VRAM-wise, we found that Shadow of the Tomb Raider could use over 7GB of VRAM at 4K under the game's Highest preset, and over 6GB of 1080p with the same settings. Thankfully, Shadow of the Tomb Raider's VRAM requirements can scale down to graphics cards with smaller frame buffers, including GPUs like the 2GB R9 380 with relative ease. 

Graphically, Shadow of the Tomb Raider looks fantastic at Medium settings, with higher graphical presets only serving to add more icing to an already delicious cake, adding higher resolution textures to the mix and greater draw distances for those who want to eliminate any noticeable pop-in within the game. 

Perhaps the only real nitpick that we have with Shadow of the Tomb Raider is the game's lack of support for features like resolution scaling, which could prove extremely useful for those who use high-resolution displays. Resolution scaling allows gamers to keep a crisp native resolution UI while decreasing a game's internal resolution to increase the title's framerate at the cost of reduced sharpness. Such a feature would prove extremely useful for Shadow of the Tomb Raider, especially if it were accompanied by a dynamic resolution scaling option. That being said, such graphical options are relatively new to PC gaming, making the lack of this feature little more than a petty niggle. 

Shadow of the Tomb Raider is one of PC gaming latest graphical showcases, offering graphical settings the go well beyond what any of today's consoles are capable of ensuring that the game can make use of even today's mightiest of gaming PC. These graphics will be pushed further with the introduction of Nvidia's RTX technologies, which will come to Shadow of the Tomb Raider in a future patch. Shadow of the Tomb Raider is set to stress high-end gaming PCs for quite some time, but the title also offers a level of scalability which will allow users to more modest PC hardware to enjoy the game.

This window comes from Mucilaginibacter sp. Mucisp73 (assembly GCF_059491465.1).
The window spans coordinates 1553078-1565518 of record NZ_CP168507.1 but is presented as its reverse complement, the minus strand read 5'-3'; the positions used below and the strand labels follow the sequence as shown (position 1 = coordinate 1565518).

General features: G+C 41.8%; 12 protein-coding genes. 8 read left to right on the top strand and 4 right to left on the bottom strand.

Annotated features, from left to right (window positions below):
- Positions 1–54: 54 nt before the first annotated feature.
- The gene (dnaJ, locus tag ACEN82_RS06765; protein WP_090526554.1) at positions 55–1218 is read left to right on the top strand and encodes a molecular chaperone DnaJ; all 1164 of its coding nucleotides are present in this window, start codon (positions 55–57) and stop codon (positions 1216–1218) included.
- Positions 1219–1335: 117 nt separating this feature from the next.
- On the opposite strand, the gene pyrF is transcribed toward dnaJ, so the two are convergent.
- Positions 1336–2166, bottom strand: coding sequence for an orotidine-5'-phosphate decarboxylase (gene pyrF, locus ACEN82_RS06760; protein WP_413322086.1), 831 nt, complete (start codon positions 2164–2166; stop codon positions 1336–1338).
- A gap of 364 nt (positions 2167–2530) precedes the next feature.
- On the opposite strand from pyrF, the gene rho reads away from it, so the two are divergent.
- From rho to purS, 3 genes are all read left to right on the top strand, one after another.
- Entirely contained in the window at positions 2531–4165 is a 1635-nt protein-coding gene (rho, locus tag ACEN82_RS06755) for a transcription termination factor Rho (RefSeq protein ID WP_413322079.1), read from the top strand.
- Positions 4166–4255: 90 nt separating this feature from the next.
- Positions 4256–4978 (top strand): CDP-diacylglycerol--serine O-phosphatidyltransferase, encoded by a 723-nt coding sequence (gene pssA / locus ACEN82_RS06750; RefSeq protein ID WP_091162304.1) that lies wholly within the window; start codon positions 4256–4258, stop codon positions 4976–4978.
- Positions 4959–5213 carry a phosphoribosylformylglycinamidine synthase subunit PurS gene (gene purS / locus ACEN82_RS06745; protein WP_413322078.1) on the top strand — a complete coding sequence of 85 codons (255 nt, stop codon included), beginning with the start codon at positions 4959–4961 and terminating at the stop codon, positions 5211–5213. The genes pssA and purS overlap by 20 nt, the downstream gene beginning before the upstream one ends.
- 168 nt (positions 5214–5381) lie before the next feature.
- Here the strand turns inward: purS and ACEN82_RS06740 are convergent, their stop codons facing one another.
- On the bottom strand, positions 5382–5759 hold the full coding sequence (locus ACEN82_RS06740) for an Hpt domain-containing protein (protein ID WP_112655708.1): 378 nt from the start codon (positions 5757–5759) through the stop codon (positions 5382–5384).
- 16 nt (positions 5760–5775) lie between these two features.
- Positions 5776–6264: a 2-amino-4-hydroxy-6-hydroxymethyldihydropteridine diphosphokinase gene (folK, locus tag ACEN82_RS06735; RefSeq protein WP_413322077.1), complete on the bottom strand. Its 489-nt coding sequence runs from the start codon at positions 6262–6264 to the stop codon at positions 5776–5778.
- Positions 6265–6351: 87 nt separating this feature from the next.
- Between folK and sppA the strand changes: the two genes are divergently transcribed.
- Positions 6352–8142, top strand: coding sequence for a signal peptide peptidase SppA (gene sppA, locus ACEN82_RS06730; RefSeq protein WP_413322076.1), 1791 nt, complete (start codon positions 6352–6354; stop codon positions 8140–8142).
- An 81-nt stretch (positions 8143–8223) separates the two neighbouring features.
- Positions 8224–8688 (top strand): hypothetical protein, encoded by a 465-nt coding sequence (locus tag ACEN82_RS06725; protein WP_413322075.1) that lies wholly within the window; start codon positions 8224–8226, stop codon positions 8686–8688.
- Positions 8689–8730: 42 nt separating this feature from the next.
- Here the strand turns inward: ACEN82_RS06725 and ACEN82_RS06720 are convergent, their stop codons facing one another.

And this is where we will have to end things, at least for now. Expect us to revisit this title as Nvidia RTX features like DLSS and Ray Traced shadows are added to the game. 

You can join the discussion on Shadow of the Tomb Raider's PC performance on the OC3D Forums

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Most Recent Comments

20-09-2018, 10:12:01

Wot no 1080Ti? was that deliberate?

I hear this game is pretty dull. Just more of the same.Quote

20-09-2018, 10:28:14

Just use the 2080 FE chart - from what I've seen in all the reviews there's about a 1% difference between a 1080Ti and 2080 FE at 1440p Quote

20-09-2018, 13:22:37

Pretty impressive DX12 implementation. Nice review fellaQuote

20-09-2018, 15:29:30

Can you guys seriously start including GTX 1080 ti's into your benchmarks. The more you dont the more you become an unreliable source more so considering new cards are out.Quote

20-09-2018, 18:52:29

Originally Posted by kdawgmaster View Post
Can you guys seriously start including GTX 1080 ti's into your benchmarks. The more you dont the more you become an unreliable source more so considering new cards are out.
That's just a stupid statement. Facts are facts and results speak for themselves. Can't include everything. Besides that he doesn't have a 1080ti to test.

Anyway.. It's nigh on identitical to a 2080. Effectively just replace the name and boom you're done. Not that difficult.Quote